It might be mini in size, but the iPhone 13 Mini excels thanks to an excellent camera, quality display and improved battery life.
- Great camera
- Better battery life than the previous Mini
- The most powerful small phone around
- No ProMotion
- No opitcal zoom
- Still can’t compete with the other iPhone 13 models for battery life
- UKRRP: £679
- USARRP: $699
- EuropeRRP: €809
- CanadaRRP: CA$949
- AustraliaRRP: AU$1199
New camerasApple has brought the camera system (zoom aside) from the 12 Pro Max to the iPhone 13
Improved batteryBigger cells and a more efficient chipset help endurance
A15 Bionic chipsetApple’s new silicon ups the performance in many areas
The iPhone 13 Mini might be the smallest entry in the brand’s 2021 lineup of phones, but it doesn’t lose too many features when compared to the larger iPhone 13.
You have to commend Apple for continuing to deliver a flagship phone that’s far dinkier than the competition, despite the previous model not being quite the ‘hit’ anticipated.
This time around there are big upgrades to the camera and, most important, battery life. Do they make for a better phone?
Design and screen
- A 20% smaller notch
- Brighter OLED display
- Same IP68 rating and Ceramic Shield as the iPhone 12
The iPhone 13 Mini looks just like the regular iPhone 13 – only noticeably smaller. This is for those people who think most new phones are too big, too heavy and don’t easily fit into a pocket or small bag.
Whether the iPhone 13 Mini size appeals to you will really depend on personal preference. I find it a little too small for much of what I use my phone for – and, if you’re big into mobile gaming, video watching or the like, then the 13 Mini’s form is unlikely to be for you. On the other hand, if you want a phone that can easily slip in a pocket and be held in one hand then the iPhone 13 Mini is the best phone around.
My colleague Tom has been using the 12 Mini since its release and he said it has changed how he uses phones in general. The smaller size makes it easier to pull out on busy public transport and encourages him to take more pictures. This really is a phone you need to try out to see whether it suits.
In terms of actual size, then, it’s similar to the iPhone SE 2 and iPhone 8. But, of course, the larger display does enable you to cram a lot more on the screen. If you’re coming from an iPhone 8 or older, you’ll feel at home.
Size aside, the design mirrors that of the larger iPhone 13 – Apple shifted heavily from its curved look with the iPhone 12, so it’s no surprise to see the design carried forward for a second year. The phone has matte aluminium sides that are flat, very much like the iPhone 5 or original iPhone SE, while the back is glass.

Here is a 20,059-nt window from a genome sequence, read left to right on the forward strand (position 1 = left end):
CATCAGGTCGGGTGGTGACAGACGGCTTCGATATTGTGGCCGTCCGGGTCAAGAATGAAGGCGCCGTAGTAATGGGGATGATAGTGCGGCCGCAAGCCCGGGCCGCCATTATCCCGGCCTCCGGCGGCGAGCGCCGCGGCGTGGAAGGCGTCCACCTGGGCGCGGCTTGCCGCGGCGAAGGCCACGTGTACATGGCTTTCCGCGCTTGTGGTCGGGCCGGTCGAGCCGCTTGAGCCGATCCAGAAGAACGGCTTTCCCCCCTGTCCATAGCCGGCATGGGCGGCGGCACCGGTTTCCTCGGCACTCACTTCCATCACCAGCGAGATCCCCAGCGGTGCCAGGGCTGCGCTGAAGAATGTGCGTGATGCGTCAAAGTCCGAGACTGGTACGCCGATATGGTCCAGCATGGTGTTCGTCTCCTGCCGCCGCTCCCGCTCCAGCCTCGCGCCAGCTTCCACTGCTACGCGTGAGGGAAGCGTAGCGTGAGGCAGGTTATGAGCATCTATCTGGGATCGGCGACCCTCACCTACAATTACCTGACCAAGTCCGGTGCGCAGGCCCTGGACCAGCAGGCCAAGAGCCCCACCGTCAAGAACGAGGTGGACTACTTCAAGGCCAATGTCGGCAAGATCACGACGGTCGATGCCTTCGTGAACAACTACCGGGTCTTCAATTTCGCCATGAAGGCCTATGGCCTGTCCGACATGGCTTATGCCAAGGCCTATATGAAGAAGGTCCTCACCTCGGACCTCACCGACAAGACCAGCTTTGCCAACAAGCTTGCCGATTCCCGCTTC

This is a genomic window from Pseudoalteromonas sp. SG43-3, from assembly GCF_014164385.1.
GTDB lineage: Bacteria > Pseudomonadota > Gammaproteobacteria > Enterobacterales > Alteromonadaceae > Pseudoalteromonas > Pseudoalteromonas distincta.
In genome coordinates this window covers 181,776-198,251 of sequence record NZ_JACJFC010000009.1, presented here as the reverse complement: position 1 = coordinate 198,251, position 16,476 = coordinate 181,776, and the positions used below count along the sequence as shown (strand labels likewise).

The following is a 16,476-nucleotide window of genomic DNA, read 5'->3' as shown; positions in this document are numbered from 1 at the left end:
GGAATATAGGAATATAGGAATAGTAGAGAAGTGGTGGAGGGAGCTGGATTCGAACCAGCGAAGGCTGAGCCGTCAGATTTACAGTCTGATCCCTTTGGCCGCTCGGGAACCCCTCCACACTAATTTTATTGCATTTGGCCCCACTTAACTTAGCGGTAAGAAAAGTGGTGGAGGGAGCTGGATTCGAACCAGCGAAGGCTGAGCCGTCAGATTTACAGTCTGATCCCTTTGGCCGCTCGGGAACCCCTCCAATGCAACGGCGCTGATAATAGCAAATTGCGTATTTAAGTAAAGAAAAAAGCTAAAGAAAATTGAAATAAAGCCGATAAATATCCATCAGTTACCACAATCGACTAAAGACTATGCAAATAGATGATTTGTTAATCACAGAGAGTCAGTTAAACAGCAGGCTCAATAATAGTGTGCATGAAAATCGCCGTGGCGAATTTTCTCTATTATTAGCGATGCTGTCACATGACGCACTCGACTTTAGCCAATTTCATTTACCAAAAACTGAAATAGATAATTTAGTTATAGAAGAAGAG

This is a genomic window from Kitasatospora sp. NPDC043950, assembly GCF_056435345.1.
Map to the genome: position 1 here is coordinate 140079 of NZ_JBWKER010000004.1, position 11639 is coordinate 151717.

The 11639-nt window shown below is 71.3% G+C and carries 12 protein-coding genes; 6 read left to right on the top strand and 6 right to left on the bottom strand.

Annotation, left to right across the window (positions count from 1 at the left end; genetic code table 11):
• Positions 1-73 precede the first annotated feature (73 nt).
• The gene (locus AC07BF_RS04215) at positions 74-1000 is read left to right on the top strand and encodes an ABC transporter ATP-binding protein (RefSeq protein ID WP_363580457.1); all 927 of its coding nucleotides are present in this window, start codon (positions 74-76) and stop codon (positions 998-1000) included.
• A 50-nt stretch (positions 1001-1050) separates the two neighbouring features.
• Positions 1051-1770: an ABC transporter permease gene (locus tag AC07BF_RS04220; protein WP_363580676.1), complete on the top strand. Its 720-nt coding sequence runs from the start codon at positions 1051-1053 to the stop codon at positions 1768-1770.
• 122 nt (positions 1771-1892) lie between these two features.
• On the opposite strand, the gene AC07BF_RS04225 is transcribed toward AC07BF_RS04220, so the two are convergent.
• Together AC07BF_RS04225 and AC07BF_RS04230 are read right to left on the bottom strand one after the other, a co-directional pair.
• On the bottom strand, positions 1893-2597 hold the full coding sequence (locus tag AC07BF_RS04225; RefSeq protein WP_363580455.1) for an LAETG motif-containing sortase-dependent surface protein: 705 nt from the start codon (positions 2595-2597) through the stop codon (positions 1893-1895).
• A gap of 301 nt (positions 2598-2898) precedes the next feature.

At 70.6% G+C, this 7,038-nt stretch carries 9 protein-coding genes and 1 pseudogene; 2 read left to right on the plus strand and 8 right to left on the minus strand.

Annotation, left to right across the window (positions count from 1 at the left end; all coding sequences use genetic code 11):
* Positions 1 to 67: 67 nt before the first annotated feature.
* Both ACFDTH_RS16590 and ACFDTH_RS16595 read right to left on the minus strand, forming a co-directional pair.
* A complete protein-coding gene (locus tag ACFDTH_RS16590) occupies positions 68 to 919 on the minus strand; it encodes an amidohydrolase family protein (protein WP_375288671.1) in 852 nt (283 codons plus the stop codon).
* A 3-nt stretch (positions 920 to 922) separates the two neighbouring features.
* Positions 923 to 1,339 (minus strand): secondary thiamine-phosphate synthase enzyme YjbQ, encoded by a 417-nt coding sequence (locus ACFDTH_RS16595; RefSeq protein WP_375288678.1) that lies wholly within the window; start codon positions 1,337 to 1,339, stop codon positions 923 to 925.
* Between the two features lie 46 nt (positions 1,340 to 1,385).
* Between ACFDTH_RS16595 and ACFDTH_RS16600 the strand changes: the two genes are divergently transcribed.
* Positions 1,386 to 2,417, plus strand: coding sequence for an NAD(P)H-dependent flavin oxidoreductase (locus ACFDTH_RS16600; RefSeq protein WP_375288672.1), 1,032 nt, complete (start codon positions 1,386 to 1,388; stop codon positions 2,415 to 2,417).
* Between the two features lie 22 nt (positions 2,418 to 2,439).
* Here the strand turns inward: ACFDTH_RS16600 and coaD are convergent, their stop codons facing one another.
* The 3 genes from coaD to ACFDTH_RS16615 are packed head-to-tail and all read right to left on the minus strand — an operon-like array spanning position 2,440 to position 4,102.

There are three obvious changes to the design visible here over the iPhone 12 Mini. First is the larger, more prominent camera module that houses the new (and vastly improved) dual camera on the back. It’s bigger, but the benefits are clear when you start shooting. The other notable change is on the display, where the size of the notch has been reduced by around 20%. The notch feels the most egregious on the Mini phones, since it takes up more space. The smaller size is therefore welcome, but I can’t see it changing anyone’s overall opinion of the notch.
Considering Apple has added a notch on the latest MacBook Pros, I really can’t see their removal from phones anytime soon. It feels now more like a design trait of these products, and while there might be an iPhone 14 without a notch, I think the cheaper devices will stick with it for a few more years.
The final change is the new range of colours in which the iPhone 13 Mini is available. Starlight feels like the headline hue, adding a hint of gold to a silver body. There’s a very deep Product(RED) model, too.
Joining those colours is Midnight, a very dark blue that looks almost black (it’s the one you’ll see pictured in this review), plus a lighter blue and light pink. This isn’t quite the standout selection of colours we’ve seen recently; I’m disappointed that there’s no minty green or purple option – both of which I really liked on the iPhone 12 series. Still, it’s a decent selection of colours and it’s nice to see so much variety on offer.
Apple calls the glass covering on both the front and back of the device ‘Ceramic Shield’, and after using an iPhone 12 for a year now, it’s certainly fair to say it’s more rugged than it looks. You’ll likely add a case and screen protector on the phone anyway, but it’s always welcome to know it’s fairly durable without – as long as you’re careful. The iPhone 13 Mini also comes with an IP68 water-resistance rating.
Where the iPhone 13 and 13 Mini diverge from the Pro series is with their display. While all models use the OLED tech for deep blacks and high contrast, the cheaper duo ditch the ProMotion adaptive refresh rate tech for the standard 60Hz panel that’s been present on every previous iPhone.